The Chamber of Mines of Namibia has welcomed the government’s decision, made last week, to ban the export of unprocessed lithium and other critical minerals.
The mining sector grouping stated that the decision will not have a negative impact on its members’ future plans.
“It is necessary for the government to control and regulate the export of unprocessed critical minerals to support job creation and grow the economy in line with the African Mining Vision,” said Veston Malango, CEO of the Chamber of Mines, on Monday.
“The Chamber of Mines thus recognises that the intention of this directive is to ensure that Namibia does not lose out on any potential local value addition.The measures taken by Government do not inhibit the valuable work being done by companies in Namibia, that intend to establish mining operations and processing facilities.”
The mining sector grouping, however, said the requirement for an endorsement by Cabinet on exports of ore in small quantities may unintentionally delay genuine test work being carried out by its members for purposes of critical metallurgical test work required in the design of the much-needed processing plants in Namibia.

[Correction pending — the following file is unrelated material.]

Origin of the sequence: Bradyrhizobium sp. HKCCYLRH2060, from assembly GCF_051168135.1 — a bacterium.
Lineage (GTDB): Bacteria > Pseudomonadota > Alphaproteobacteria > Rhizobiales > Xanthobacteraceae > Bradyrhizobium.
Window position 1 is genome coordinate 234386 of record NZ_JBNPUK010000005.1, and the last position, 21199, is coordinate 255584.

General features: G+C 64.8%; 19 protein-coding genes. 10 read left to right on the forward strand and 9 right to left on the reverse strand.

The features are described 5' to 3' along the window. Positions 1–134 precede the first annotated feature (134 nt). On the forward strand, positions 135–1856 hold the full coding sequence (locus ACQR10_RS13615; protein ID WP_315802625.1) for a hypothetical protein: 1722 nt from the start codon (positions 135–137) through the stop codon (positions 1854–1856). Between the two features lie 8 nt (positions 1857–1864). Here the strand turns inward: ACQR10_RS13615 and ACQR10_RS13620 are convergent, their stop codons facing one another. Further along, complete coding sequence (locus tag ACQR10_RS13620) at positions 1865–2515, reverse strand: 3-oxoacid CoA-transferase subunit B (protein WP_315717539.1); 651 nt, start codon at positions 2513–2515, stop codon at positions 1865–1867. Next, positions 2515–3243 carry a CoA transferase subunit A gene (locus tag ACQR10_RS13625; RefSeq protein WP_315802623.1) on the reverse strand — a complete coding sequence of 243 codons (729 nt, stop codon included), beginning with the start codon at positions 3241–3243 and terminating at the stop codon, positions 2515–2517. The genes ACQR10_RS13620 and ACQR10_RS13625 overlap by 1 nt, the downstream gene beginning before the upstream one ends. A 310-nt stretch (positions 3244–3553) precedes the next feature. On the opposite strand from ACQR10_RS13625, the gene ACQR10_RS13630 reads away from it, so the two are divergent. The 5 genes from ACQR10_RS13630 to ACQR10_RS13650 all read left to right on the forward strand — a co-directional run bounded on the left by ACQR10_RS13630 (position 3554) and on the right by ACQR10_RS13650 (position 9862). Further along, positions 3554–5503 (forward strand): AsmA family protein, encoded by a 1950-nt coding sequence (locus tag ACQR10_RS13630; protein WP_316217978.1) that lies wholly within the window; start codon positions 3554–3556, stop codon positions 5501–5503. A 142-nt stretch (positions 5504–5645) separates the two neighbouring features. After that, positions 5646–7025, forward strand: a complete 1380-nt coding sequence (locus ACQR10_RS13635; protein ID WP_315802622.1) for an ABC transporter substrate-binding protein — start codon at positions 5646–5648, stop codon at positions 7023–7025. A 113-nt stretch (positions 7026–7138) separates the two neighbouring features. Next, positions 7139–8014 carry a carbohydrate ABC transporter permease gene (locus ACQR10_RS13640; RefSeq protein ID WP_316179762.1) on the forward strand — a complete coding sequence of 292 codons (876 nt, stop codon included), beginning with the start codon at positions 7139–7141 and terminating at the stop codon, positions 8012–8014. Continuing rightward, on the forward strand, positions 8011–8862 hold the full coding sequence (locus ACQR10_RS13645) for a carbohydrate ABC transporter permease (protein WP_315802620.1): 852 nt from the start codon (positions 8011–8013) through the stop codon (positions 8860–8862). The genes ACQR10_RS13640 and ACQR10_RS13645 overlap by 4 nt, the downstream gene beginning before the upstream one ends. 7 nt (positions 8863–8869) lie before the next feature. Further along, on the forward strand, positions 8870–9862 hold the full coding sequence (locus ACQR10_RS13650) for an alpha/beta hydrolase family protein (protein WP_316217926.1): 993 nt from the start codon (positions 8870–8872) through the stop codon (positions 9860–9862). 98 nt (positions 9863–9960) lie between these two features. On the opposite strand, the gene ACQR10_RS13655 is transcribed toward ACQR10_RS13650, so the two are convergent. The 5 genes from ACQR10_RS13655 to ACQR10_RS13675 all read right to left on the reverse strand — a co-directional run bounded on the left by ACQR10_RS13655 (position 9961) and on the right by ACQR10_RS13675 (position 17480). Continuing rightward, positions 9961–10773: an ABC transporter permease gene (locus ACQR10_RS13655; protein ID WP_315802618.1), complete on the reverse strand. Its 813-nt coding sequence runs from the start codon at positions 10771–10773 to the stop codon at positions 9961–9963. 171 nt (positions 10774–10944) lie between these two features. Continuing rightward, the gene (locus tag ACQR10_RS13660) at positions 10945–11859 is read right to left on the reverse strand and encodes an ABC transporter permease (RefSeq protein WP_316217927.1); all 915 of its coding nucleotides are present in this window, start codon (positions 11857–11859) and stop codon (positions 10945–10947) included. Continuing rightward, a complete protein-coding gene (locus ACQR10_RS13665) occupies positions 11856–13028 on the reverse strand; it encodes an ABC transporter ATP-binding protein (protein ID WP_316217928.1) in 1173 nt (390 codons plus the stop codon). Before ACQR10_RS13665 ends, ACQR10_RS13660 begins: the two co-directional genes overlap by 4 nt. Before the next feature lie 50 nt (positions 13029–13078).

“In this regard, the Chamber CEO explains that the Chamber intends to proactively engage the Minister of Mines and Energy so that exports of minerals for such purposes should not be unreasonably delayed. The Chamber will proactively engage the government to collectively identify processing and value addition opportunities for Namibia’s critical minerals, and determine the necessary enablers to make Namibia an attractive destination for investment in value addition opportunities,” said Chamber of Mines President,Zebra Kasete.
According to the announcement, Mines and Energy Minister Tom Alweendo will have discretion regarding the export of small quantities of the specified minerals.
Following this decision, Namibia now joins Zimbabwe in demanding that all locally mined lithium be processed domestically. In December, Zimbabwe implemented a ban on raw lithium exports, aiming to prevent the smuggling of lithium ore and encourage local processing.
Lithium is expected to be in high demand from 2025, with its value projected to reach N$13.9 billion. This has the potential to boost Namibia’s export earnings and revenue, as projected by a research firm.
According to projections from Simonis Storm, it is expected that lithium will contribute N$4.6 billion in revenue to the government in the extreme case and N$1.7 billion in the conservative case.
In a report on the Lithium Industry in Namibia, the firm notes that the revenue to the government from the local lithium sector would be the largest compared to all other commodity mining operations in Namibia.